Sources of nonhybrid seed : LUSENET : TimeBomb 2000 (Y2000) Preparation Forum : One Thread

[snipped from another thead, and representing prior compilations on this subject by forum participants...] A basic Y2K issue relates to whether to order hybrid or nonhybrid (open-pollinated) seed. Hybrid seed can offer superior features like disease resistance (which could make or break the success of a new gardener). However, they do not breed true, so nonhybrid seeds become essential if disruptions in seed supply continue for more than a season, but youll need the skills to save seeds. Most seeds keep for at least a few years, so you could start out with hybrids, and switch to nonhybrids in later seasons. There may be a scramble for seeds this fall - order early and in abundance.

The following companies are all highly rated and probably sell hybrid seed and other fun stuff too. Dont forget seed exchanges and friends! Hardware and discount stores are also a good source for cheap seed packets now that the growing season is drawing to a close.

Comstock Ferre, Wethersfield, CT

Fedco Seeds, Waterville, ME

Heirloom Seeds, W. Elizabeth, PA

Johnny's Selected Seeds, Albion, ME

Park Seed, Greenwood, SC

Pinetree Gardens, New Gloucester, ME

Seeds of Change, Santa Fe, NM

Seeds Blum, Boise, ID

Shepards Garden Seeds, Torrington, CT

R.H. Shumways, Graniteville, SC

Territorial Seed, Cottage Grove, OR

W. Atlee Burpee, Warminster, PA

Willhite Seed, Poolville, TX

Suggestions for other sources to add or companies to stay away from?

-- Brooks (, July 29, 1999


We've been very happy with both Johnny's and Pinetree, both great sources for New Englanders and/or Northern gardens.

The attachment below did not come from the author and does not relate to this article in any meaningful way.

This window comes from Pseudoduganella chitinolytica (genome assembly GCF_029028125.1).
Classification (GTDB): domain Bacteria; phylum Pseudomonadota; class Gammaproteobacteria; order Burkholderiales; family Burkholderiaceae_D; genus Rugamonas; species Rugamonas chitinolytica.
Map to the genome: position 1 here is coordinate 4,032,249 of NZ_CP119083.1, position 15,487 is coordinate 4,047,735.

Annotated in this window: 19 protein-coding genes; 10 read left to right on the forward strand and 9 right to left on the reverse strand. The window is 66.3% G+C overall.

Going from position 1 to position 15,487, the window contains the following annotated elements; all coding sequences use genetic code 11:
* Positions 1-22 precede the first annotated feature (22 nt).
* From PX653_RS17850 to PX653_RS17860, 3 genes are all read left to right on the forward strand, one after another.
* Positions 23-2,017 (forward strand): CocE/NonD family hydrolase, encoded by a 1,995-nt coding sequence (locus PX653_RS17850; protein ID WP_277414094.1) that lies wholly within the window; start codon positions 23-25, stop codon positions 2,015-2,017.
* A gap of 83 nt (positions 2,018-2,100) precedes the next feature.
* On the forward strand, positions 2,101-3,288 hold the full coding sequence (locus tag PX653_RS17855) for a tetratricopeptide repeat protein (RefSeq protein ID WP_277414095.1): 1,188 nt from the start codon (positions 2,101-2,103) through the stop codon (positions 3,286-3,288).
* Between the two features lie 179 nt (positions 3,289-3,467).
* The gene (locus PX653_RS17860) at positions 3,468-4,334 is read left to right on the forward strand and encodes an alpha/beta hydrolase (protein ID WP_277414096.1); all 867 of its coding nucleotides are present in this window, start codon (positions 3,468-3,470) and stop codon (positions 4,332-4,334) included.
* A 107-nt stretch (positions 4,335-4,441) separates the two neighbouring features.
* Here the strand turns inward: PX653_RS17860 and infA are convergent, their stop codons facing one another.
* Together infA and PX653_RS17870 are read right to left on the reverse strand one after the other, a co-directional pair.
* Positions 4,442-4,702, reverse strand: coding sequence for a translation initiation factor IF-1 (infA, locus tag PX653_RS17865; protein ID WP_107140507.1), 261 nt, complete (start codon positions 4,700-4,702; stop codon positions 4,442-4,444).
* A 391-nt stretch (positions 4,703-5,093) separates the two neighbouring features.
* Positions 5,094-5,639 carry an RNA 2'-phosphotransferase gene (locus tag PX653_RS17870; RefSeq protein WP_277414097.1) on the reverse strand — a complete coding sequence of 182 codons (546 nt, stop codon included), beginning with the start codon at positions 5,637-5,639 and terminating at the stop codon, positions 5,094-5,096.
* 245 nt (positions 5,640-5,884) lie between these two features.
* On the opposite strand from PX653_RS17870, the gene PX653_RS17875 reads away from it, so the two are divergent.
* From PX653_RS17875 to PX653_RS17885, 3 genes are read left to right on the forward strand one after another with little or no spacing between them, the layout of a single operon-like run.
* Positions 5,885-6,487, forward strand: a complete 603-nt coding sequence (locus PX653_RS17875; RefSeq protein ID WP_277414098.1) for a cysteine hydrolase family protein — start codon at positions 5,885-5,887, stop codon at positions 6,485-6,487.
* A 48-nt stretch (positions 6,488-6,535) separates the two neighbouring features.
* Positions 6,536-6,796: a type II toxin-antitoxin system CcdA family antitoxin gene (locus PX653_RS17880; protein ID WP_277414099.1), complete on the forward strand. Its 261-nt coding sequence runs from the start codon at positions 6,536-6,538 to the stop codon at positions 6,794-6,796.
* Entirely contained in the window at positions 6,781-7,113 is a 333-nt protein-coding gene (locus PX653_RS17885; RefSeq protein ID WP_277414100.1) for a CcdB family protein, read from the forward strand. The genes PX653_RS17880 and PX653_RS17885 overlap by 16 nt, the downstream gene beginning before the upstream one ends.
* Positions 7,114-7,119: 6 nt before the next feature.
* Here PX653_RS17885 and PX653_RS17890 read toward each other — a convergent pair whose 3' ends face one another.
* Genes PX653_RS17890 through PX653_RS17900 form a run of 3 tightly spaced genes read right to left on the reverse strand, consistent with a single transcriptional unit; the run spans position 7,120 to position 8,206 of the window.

-- BigDog (, July 29, 1999.

I've been happy with the seed quality and customer service from these three companies. Please see my comments for each.

Totally Tomatoes P.O. Box 1626 Augusta, GA 30903-1626 803-663-0016 (Comment: hundreds of tomato varieties--many open pollinated.)

Gurney's Seed Nursery Company 110 Capital Street Yankton, South Dakota 57079 Customer Service: 605-665-1671 Phone Orders: 605-665-1930 605-665-9718 E-mail:

(Comment: a few good, standard varieties of open pollinated for each type of vegetable. Good prices. For instance, I just got 1/2 ounce of Black Seeded Simpson lettuce for 1.99--I think that's enough to plant several 100 foot rows. Also, after your first order they pay for shipping on subsequent orders during the same calendar year.)

Vermont Bean Seed Co. Garden Lane Fair Haven, VT 05743-0250 803 663-0217 (Comment: Scores of different varieties of beans and peas. Prices around $6 per pound for many pea and bean seeds. They have other vegetable seeds as well, mostly open pollinated.)

-- Alexi (, July 29, 1999.